First of all, the importance of alloantibodies in chronic rejection is becoming even more evident. C4d staining has emerged in multiple studies presented as an insensitive marker of this lesion on allografts. However, we still don’t have any better marker. Some promising results came from analyzing gene expression for endothelial markers of activation by the group from Dr Halloran (Canada). Further validation of these findings are still ongoing, including the evaluation if other lesions not related to alloantibodies could also upregulate those genes.
Second, agents that could potentially block the alloantibody toxicity to the endothelium are now being studied in phase II clinical trials. A great drug seems to be Eculizumab that was shown to decrease acute humoral rejection without affecting donor specific antibody levels by blocking the final step of activation of the complement pathway.
Third, among the 3 forms of techniques to detect alloantibody, a positive cytotoxicity assay (CDC) was shown to correlate with worse allograft outcomes compared to more sensitive methods like flow cytometry and luminex, reinforcing the importance of the old-fashion test.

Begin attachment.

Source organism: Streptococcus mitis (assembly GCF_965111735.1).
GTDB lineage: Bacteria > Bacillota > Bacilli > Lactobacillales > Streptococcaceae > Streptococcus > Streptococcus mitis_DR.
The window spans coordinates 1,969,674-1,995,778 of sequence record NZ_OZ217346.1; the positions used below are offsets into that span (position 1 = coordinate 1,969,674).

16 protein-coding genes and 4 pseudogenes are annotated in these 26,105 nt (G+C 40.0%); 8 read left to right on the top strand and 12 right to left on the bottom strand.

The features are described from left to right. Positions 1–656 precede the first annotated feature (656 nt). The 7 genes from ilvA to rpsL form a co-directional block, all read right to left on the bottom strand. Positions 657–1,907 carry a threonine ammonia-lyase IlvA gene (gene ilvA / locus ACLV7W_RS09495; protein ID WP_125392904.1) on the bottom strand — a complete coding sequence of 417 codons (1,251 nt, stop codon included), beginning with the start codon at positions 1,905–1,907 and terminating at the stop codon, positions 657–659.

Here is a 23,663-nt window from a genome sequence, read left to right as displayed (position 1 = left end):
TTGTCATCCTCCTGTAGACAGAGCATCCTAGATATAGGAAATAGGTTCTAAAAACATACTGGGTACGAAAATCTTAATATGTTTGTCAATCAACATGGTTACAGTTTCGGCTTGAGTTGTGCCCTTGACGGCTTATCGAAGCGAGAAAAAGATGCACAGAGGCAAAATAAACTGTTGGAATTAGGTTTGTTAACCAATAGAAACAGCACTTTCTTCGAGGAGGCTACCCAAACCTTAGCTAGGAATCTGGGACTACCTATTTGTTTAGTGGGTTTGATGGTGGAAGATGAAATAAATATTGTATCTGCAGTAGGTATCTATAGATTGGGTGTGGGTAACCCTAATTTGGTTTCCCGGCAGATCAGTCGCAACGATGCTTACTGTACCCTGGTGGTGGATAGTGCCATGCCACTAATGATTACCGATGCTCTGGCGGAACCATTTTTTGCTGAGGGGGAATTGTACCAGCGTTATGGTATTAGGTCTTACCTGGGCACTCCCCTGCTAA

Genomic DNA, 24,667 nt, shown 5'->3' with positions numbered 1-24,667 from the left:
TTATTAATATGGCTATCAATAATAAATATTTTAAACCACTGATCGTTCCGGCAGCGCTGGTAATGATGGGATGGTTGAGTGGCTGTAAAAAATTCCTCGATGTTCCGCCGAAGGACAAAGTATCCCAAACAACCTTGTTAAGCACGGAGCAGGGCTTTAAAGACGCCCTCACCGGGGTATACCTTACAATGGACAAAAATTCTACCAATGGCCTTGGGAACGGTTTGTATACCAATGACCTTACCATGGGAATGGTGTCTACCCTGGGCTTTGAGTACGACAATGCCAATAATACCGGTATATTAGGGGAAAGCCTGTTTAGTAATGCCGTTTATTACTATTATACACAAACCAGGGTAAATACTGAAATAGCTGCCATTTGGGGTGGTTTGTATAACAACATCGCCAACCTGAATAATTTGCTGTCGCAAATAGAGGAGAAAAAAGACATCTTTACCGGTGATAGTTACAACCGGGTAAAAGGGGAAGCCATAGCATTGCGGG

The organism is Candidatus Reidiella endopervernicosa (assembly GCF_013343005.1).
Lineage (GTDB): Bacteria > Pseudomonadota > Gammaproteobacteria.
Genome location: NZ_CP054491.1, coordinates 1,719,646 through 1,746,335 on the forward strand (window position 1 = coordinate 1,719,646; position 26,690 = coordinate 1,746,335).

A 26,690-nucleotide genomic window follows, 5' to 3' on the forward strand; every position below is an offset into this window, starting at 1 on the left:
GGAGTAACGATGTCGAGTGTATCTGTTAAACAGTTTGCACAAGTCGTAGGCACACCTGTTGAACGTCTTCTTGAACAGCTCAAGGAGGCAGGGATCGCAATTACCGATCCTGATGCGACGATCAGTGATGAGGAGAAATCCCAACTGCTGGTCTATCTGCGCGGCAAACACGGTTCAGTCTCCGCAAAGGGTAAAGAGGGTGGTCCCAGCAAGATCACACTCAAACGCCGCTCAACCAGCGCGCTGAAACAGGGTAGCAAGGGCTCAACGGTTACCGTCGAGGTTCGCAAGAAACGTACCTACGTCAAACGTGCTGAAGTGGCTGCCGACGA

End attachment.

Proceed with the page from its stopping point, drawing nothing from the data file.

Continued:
Lastly, the importance of memory T cells in long-term allograft survival is emerging. These T cells have very interesting properties: they have a higher efficiency in mounting a response, do not need any costimulation and have a lower threshold for activation. Some newer agents targeting CD2 and LFA1, dominant markers of memory T cells, have shown some promising data in animal models.
Maybe we should be listen to Einstein now: “Make everything as simple as possible, but not simpler.”